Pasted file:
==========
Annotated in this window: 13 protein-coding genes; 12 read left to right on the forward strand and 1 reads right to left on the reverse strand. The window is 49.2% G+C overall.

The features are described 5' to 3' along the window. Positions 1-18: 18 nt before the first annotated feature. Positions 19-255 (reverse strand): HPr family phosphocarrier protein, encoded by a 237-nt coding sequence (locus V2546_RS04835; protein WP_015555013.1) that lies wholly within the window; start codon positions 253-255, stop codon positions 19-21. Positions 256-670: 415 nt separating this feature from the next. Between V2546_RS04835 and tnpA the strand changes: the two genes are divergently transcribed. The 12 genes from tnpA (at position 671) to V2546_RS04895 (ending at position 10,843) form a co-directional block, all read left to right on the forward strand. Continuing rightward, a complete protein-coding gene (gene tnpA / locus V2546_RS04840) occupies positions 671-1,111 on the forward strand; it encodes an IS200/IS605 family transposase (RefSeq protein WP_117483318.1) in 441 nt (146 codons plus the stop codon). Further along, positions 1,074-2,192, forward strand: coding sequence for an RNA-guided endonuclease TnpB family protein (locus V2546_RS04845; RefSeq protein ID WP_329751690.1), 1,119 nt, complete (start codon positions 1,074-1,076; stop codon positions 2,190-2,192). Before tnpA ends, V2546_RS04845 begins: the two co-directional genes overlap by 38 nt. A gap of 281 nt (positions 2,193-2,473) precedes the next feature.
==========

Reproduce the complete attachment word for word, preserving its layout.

Annotated in this window: 13 protein-coding genes; 12 read left to right on the forward strand and 1 reads right to left on the reverse strand. The window is 49.2% G+C overall.

The features are described 5' to 3' along the window. Positions 1-18: 18 nt before the first annotated feature. Positions 19-255 (reverse strand): HPr family phosphocarrier protein, encoded by a 237-nt coding sequence (locus V2546_RS04835; protein WP_015555013.1) that lies wholly within the window; start codon positions 253-255, stop codon positions 19-21. Positions 256-670: 415 nt separating this feature from the next. Between V2546_RS04835 and tnpA the strand changes: the two genes are divergently transcribed. The 12 genes from tnpA (at position 671) to V2546_RS04895 (ending at position 10,843) form a co-directional block, all read left to right on the forward strand. Continuing rightward, a complete protein-coding gene (gene tnpA / locus V2546_RS04840) occupies positions 671-1,111 on the forward strand; it encodes an IS200/IS605 family transposase (RefSeq protein WP_117483318.1) in 441 nt (146 codons plus the stop codon). Further along, positions 1,074-2,192, forward strand: coding sequence for an RNA-guided endonuclease TnpB family protein (locus V2546_RS04845; RefSeq protein ID WP_329751690.1), 1,119 nt, complete (start codon positions 1,074-1,076; stop codon positions 2,190-2,192). Before tnpA ends, V2546_RS04845 begins: the two co-directional genes overlap by 38 nt. A gap of 281 nt (positions 2,193-2,473) precedes the next feature.